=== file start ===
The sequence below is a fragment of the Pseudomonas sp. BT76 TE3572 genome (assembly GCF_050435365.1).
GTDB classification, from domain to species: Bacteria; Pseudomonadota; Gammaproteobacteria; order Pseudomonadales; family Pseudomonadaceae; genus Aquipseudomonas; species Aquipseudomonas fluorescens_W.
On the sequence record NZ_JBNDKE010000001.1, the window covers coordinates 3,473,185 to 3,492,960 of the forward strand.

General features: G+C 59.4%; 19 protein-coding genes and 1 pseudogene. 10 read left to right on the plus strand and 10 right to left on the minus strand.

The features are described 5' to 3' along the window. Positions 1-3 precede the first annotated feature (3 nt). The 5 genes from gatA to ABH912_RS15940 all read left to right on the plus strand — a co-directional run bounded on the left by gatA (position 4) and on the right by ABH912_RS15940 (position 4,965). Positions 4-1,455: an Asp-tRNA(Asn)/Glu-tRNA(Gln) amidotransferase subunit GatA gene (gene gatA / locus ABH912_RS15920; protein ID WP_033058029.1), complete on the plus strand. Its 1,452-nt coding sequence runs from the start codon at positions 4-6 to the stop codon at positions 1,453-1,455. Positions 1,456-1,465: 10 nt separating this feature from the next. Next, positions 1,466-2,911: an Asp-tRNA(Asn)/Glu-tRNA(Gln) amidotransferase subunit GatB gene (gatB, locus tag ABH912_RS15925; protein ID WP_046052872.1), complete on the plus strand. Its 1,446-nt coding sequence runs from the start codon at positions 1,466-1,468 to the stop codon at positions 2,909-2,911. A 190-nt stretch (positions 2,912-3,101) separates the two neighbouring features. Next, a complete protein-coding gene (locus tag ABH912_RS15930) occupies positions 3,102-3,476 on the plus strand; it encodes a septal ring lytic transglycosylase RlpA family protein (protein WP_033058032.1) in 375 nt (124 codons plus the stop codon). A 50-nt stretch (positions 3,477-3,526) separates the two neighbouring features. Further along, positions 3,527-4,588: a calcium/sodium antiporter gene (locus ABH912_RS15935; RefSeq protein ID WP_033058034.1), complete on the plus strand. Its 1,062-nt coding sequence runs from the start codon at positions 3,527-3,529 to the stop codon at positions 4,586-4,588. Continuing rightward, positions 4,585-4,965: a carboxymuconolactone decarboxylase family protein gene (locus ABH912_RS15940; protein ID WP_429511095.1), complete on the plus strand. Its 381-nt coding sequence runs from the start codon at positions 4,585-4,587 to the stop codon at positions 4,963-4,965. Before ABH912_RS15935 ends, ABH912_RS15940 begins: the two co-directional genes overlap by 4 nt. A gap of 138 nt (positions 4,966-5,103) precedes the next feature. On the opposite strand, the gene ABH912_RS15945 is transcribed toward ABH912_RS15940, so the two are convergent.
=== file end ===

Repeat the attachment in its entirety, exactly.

The sequence below is a fragment of the Pseudomonas sp. BT76 TE3572 genome (assembly GCF_050435365.1).
GTDB classification, from domain to species: Bacteria; Pseudomonadota; Gammaproteobacteria; order Pseudomonadales; family Pseudomonadaceae; genus Aquipseudomonas; species Aquipseudomonas fluorescens_W.
On the sequence record NZ_JBNDKE010000001.1, the window covers coordinates 3,473,185 to 3,492,960 of the forward strand.

General features: G+C 59.4%; 19 protein-coding genes and 1 pseudogene. 10 read left to right on the plus strand and 10 right to left on the minus strand.

The features are described 5' to 3' along the window. Positions 1-3 precede the first annotated feature (3 nt). The 5 genes from gatA to ABH912_RS15940 all read left to right on the plus strand — a co-directional run bounded on the left by gatA (position 4) and on the right by ABH912_RS15940 (position 4,965). Positions 4-1,455: an Asp-tRNA(Asn)/Glu-tRNA(Gln) amidotransferase subunit GatA gene (gene gatA / locus ABH912_RS15920; protein ID WP_033058029.1), complete on the plus strand. Its 1,452-nt coding sequence runs from the start codon at positions 4-6 to the stop codon at positions 1,453-1,455. Positions 1,456-1,465: 10 nt separating this feature from the next. Next, positions 1,466-2,911: an Asp-tRNA(Asn)/Glu-tRNA(Gln) amidotransferase subunit GatB gene (gatB, locus tag ABH912_RS15925; protein ID WP_046052872.1), complete on the plus strand. Its 1,446-nt coding sequence runs from the start codon at positions 1,466-1,468 to the stop codon at positions 2,909-2,911. A 190-nt stretch (positions 2,912-3,101) separates the two neighbouring features. Next, a complete protein-coding gene (locus tag ABH912_RS15930) occupies positions 3,102-3,476 on the plus strand; it encodes a septal ring lytic transglycosylase RlpA family protein (protein WP_033058032.1) in 375 nt (124 codons plus the stop codon). A 50-nt stretch (positions 3,477-3,526) separates the two neighbouring features. Further along, positions 3,527-4,588: a calcium/sodium antiporter gene (locus ABH912_RS15935; RefSeq protein ID WP_033058034.1), complete on the plus strand. Its 1,062-nt coding sequence runs from the start codon at positions 3,527-3,529 to the stop codon at positions 4,586-4,588. Continuing rightward, positions 4,585-4,965: a carboxymuconolactone decarboxylase family protein gene (locus ABH912_RS15940; protein ID WP_429511095.1), complete on the plus strand. Its 381-nt coding sequence runs from the start codon at positions 4,585-4,587 to the stop codon at positions 4,963-4,965. Before ABH912_RS15935 ends, ABH912_RS15940 begins: the two co-directional genes overlap by 4 nt. A gap of 138 nt (positions 4,966-5,103) precedes the next feature. On the opposite strand, the gene ABH912_RS15945 is transcribed toward ABH912_RS15940, so the two are convergent.